Even to those familiar with the relentless fund-raising prowess of Gray Davis, the governor's campaign finance report filed this week was an eye-opener. The Democratic chief executive collected more than $6 million during the first six months of the year. With money left over from last fall, Davis had $8.6 million in his reelection fund, more than three years before the election occurs.
That is seven times as much as was raised by Davis' predecessor during a comparable period. It is no surprise that talk has begun anew about the need for some sort of campaign finance reform in California.
Contributors' seemingly endless access to the governor and legislators looks bad, no matter what the reality. Critics' hackles were particularly raised by one recent contributor event that brought Davis and health company executives together a few days before the governor asked the Legislature to slow the flow of health reform bills. There is no suggestion that Davis is doing anything illegal. He's not. And Davis is not alone in the money game. In this era of term limits, fund-raising by state legislators has become an early-and-often necessity, in part because they're always looking toward the next office they might run for. Some freshmen held fund-raisers the week they were sworn in. The Senate leader and the Assembly leader, both Democrats, picked up nearly $2.5 million between them in the first half of this year.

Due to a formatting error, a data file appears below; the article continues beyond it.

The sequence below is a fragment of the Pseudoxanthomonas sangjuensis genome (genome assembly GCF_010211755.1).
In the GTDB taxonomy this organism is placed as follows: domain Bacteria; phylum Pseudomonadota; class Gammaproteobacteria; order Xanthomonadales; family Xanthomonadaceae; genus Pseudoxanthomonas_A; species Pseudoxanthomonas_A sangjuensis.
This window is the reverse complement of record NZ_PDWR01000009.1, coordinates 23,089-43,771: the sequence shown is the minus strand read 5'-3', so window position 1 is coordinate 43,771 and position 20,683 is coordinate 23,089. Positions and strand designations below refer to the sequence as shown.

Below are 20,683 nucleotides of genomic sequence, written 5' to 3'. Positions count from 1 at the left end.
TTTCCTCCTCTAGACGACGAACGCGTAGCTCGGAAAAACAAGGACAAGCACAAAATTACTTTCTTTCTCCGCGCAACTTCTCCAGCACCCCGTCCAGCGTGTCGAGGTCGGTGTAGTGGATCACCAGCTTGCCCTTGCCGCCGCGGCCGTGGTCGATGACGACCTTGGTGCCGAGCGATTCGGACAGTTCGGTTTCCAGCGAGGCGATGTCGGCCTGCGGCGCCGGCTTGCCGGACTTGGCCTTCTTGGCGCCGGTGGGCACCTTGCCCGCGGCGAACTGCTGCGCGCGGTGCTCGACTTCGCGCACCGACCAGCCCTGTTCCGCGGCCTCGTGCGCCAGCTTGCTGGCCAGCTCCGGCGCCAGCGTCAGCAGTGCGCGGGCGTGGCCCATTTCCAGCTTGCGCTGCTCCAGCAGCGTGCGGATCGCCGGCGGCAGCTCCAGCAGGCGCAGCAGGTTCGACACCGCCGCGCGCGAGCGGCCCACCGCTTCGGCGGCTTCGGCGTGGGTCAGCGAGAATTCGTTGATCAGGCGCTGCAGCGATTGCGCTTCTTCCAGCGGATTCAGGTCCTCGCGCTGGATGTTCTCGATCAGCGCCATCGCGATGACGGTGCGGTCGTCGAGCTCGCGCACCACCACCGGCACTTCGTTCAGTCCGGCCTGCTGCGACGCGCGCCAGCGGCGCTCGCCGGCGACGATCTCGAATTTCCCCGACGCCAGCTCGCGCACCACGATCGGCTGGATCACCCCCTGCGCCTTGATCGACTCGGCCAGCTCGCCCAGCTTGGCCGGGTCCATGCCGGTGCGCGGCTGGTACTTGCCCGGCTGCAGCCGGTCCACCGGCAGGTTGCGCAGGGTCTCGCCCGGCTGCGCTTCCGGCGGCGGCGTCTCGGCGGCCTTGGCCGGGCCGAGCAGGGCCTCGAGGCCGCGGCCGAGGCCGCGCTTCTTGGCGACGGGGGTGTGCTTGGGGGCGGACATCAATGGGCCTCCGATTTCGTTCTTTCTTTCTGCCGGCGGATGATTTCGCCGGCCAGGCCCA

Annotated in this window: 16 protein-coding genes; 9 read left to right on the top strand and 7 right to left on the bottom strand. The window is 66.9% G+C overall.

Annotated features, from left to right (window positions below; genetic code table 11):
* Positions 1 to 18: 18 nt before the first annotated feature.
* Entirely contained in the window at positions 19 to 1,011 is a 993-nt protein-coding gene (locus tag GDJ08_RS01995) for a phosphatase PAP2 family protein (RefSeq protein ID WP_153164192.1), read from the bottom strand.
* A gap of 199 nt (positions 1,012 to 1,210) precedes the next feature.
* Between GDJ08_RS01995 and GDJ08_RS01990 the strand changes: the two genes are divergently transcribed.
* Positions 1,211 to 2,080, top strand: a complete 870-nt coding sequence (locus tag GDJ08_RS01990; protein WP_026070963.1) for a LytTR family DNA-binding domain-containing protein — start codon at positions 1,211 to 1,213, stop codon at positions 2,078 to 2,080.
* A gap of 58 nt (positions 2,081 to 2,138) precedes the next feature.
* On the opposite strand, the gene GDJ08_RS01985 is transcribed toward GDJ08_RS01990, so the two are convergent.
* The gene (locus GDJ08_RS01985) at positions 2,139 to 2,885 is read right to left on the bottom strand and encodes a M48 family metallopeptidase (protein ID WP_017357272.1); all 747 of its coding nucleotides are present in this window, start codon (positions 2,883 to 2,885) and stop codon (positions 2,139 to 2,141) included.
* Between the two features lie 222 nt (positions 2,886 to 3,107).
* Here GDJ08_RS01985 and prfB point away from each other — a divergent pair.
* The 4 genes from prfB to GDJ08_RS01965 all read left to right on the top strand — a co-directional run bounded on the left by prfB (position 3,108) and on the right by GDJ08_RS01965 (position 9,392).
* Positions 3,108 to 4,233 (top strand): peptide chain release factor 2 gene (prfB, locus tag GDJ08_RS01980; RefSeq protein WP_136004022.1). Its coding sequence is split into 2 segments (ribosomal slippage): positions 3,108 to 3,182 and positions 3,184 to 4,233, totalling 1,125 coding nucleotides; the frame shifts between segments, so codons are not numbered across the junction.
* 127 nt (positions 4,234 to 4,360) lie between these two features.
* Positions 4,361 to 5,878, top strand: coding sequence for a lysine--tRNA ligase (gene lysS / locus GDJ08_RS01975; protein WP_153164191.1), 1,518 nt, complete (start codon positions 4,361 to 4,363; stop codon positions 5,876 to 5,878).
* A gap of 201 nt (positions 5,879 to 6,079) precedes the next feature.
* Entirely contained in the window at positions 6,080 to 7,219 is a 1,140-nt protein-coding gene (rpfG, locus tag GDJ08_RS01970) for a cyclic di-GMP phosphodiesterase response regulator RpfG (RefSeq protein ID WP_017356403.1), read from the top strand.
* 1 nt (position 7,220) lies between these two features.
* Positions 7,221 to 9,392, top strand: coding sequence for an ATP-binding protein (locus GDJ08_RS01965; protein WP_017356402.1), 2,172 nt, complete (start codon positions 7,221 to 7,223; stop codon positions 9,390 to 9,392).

The times and the rules encourage this sort of hustling after dollars. Campaigns start earlier and are increasingly expensive. After repeated attempts to adopt campaign reform laws, California has no restrictions on the amount of money anyone or any group can donate to any candidate in a state race. And a wealthy candidate can finance his or her campaign in the 30 seconds it takes to write a personal check.
The state's latest campaign reform law, 1996's Proposition 208, was nullified by a federal judge. The case is still being litigated, but the prospects for its survival are not good. Even so, it would be a mistake to rush into the void with another reform law until the U.S. Supreme Court rules this winter or next spring on a challenge to a Missouri law. It's possible that the court will find that virtually any limits on campaign contributions or spending violate free speech provisions of the U.S. Constitution.
All of this leaves California in limbo. What's possible is a continued discussion of what sort of campaign finance laws can realistically deter political corruption and undue influence, how the laws can be drafted to pass court tests and whether the state wants some form of public financing of campaigns, as established in an increasing number of states.
Meanwhile, the best safeguard of all is sunlight--to do what Deep Throat urged in Watergate: "Follow the money." Who's giving to whom and why? Media and government watchdogs need to be more alert than ever.